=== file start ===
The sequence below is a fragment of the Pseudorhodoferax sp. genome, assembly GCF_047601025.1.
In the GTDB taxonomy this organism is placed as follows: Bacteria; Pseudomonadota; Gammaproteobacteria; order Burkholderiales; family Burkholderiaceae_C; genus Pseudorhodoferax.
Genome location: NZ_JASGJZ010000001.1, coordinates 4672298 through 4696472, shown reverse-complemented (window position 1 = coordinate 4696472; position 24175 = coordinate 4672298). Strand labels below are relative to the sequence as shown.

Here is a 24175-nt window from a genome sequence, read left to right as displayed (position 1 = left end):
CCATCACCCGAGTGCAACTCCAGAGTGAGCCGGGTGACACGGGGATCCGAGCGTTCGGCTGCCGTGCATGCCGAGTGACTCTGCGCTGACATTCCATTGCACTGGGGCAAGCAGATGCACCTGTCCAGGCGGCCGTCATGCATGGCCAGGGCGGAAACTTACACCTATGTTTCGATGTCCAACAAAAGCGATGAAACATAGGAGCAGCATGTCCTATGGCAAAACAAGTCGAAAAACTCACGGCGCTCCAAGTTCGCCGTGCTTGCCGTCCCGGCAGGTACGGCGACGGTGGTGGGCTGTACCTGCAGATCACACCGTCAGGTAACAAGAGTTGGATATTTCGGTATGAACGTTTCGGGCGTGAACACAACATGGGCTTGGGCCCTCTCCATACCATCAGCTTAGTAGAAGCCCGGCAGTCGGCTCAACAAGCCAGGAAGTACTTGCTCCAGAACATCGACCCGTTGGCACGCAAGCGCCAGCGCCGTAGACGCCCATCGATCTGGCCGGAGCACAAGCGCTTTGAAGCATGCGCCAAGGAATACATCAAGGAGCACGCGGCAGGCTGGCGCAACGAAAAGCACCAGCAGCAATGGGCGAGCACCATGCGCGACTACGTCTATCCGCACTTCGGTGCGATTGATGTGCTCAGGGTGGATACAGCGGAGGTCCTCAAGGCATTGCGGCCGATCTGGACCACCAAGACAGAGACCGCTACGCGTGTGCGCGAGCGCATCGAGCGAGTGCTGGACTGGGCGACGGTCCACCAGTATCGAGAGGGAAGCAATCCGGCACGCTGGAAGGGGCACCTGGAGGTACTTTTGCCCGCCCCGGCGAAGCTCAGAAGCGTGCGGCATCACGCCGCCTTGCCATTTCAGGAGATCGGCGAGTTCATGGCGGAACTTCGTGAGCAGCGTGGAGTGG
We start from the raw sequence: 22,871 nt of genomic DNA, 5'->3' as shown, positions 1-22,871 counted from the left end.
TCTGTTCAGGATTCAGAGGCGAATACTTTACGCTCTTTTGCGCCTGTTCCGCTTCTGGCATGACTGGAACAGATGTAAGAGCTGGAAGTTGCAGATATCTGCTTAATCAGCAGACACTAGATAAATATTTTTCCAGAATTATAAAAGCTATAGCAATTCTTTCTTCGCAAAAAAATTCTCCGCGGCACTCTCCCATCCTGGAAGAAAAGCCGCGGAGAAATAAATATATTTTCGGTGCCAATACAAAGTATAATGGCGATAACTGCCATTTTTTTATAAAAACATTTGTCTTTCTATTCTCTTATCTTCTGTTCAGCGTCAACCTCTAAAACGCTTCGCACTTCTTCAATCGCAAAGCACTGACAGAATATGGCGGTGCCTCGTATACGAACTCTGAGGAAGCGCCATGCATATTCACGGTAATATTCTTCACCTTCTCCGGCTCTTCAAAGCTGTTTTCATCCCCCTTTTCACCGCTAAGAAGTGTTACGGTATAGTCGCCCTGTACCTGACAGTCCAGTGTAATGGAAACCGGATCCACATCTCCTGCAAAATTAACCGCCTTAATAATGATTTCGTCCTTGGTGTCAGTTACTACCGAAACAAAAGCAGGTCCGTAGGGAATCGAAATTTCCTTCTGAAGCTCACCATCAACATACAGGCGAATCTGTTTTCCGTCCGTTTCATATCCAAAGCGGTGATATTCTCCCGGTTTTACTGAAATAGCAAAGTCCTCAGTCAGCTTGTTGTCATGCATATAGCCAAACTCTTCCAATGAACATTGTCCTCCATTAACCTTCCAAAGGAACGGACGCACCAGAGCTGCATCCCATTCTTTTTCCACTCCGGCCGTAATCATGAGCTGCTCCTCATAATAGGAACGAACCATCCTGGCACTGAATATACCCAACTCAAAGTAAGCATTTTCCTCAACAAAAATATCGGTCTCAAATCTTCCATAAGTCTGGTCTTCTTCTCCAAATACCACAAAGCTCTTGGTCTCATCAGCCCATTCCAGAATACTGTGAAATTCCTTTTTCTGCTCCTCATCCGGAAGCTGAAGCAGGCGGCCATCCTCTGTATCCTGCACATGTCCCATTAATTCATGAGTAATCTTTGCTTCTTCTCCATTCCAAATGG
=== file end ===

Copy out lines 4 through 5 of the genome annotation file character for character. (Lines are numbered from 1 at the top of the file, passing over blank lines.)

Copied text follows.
Here is a 24175-nt window from a genome sequence, read left to right as displayed (position 1 = left end):
CCATCACCCGAGTGCAACTCCAGAGTGAGCCGGGTGACACGGGGATCCGAGCGTTCGGCTGCCGTGCATGCCGAGTGACTCTGCGCTGACATTCCATTGCACTGGGGCAAGCAGATGCACCTGTCCAGGCGGCCGTCATGCATGGCCAGGGCGGAAACTTACACCTATGTTTCGATGTCCAACAAAAGCGATGAAACATAGGAGCAGCATGTCCTATGGCAAAACAAGTCGAAAAACTCACGGCGCTCCAAGTTCGCCGTGCTTGCCGTCCCGGCAGGTACGGCGACGGTGGTGGGCTGTACCTGCAGATCACACCGTCAGGTAACAAGAGTTGGATATTTCGGTATGAACGTTTCGGGCGTGAACACAACATGGGCTTGGGCCCTCTCCATACCATCAGCTTAGTAGAAGCCCGGCAGTCGGCTCAACAAGCCAGGAAGTACTTGCTCCAGAACATCGACCCGTTGGCACGCAAGCGCCAGCGCCGTAGACGCCCATCGATCTGGCCGGAGCACAAGCGCTTTGAAGCATGCGCCAAGGAATACATCAAGGAGCACGCGGCAGGCTGGCGCAACGAAAAGCACCAGCAGCAATGGGCGAGCACCATGCGCGACTACGTCTATCCGCACTTCGGTGCGATTGATGTGCTCAGGGTGGATACAGCGGAGGTCCTCAAGGCATTGCGGCCGATCTGGACCACCAAGACAGAGACCGCTACGCGTGTGCGCGAGCGCATCGAGCGAGTGCTGGACTGGGCGACGGTCCACCAGTATCGAGAGGGAAGCAATCCGGCACGCTGGAAGGGGCACCTGGAGGTACTTTTGCCCGCCCCGGCGAAGCTCAGAAGCGTGCGGCATCACGCCGCCTTGCCATTTCAGGAGATCGGCGAGTTCATGGCGGAACTTCGTGAGCAGCGTGGAGTGG